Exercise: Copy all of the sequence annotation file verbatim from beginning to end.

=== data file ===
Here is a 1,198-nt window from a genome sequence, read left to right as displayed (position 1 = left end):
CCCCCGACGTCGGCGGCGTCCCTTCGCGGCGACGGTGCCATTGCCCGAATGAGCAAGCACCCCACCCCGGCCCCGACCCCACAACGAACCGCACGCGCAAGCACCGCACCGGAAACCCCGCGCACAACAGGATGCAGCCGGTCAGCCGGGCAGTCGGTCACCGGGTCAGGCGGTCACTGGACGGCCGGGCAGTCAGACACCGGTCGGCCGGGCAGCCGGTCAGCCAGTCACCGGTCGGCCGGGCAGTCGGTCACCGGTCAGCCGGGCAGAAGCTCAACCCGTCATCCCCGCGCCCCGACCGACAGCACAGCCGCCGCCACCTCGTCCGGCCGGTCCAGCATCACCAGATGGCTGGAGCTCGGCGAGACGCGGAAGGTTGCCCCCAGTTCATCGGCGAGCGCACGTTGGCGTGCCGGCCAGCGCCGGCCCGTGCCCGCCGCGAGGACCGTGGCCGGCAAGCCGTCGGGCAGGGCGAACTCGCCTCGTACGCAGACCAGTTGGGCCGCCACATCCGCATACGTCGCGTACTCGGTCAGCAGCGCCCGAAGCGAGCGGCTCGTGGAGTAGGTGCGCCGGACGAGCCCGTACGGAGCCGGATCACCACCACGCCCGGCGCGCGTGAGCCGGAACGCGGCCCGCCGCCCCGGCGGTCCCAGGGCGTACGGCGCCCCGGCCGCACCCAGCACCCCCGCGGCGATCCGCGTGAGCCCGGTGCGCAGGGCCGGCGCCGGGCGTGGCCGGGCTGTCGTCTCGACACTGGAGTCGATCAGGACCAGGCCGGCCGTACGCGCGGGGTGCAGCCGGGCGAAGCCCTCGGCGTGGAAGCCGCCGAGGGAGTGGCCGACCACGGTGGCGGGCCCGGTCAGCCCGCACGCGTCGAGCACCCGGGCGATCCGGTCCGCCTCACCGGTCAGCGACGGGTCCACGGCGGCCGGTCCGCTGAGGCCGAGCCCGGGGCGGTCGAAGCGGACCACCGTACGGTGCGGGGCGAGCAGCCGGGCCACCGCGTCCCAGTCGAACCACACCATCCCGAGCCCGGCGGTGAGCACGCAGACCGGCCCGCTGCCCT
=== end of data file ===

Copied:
Here is a 1,198-nt window from a genome sequence, read left to right as displayed (position 1 = left end):
CCCCCGACGTCGGCGGCGTCCCTTCGCGGCGACGGTGCCATTGCCCGAATGAGCAAGCACCCCACCCCGGCCCCGACCCCACAACGAACCGCACGCGCAAGCACCGCACCGGAAACCCCGCGCACAACAGGATGCAGCCGGTCAGCCGGGCAGTCGGTCACCGGGTCAGGCGGTCACTGGACGGCCGGGCAGTCAGACACCGGTCGGCCGGGCAGCCGGTCAGCCAGTCACCGGTCGGCCGGGCAGTCGGTCACCGGTCAGCCGGGCAGAAGCTCAACCCGTCATCCCCGCGCCCCGACCGACAGCACAGCCGCCGCCACCTCGTCCGGCCGGTCCAGCATCACCAGATGGCTGGAGCTCGGCGAGACGCGGAAGGTTGCCCCCAGTTCATCGGCGAGCGCACGTTGGCGTGCCGGCCAGCGCCGGCCCGTGCCCGCCGCGAGGACCGTGGCCGGCAAGCCGTCGGGCAGGGCGAACTCGCCTCGTACGCAGACCAGTTGGGCCGCCACATCCGCATACGTCGCGTACTCGGTCAGCAGCGCCCGAAGCGAGCGGCTCGTGGAGTAGGTGCGCCGGACGAGCCCGTACGGAGCCGGATCACCACCACGCCCGGCGCGCGTGAGCCGGAACGCGGCCCGCCGCCCCGGCGGTCCCAGGGCGTACGGCGCCCCGGCCGCACCCAGCACCCCCGCGGCGATCCGCGTGAGCCCGGTGCGCAGGGCCGGCGCCGGGCGTGGCCGGGCTGTCGTCTCGACACTGGAGTCGATCAGGACCAGGCCGGCCGTACGCGCGGGGTGCAGCCGGGCGAAGCCCTCGGCGTGGAAGCCGCCGAGGGAGTGGCCGACCACGGTGGCGGGCCCGGTCAGCCCGCACGCGTCGAGCACCCGGGCGATCCGGTCCGCCTCACCGGTCAGCGACGGGTCCACGGCGGCCGGTCCGCTGAGGCCGAGCCCGGGGCGGTCGAAGCGGACCACCGTACGGTGCGGGGCGAGCAGCCGGGCCACCGCGTCCCAGTCGAACCACACCATCCCGAGCCCGGCGGTGAGCACGCAGACCGGCCCGCTGCCCT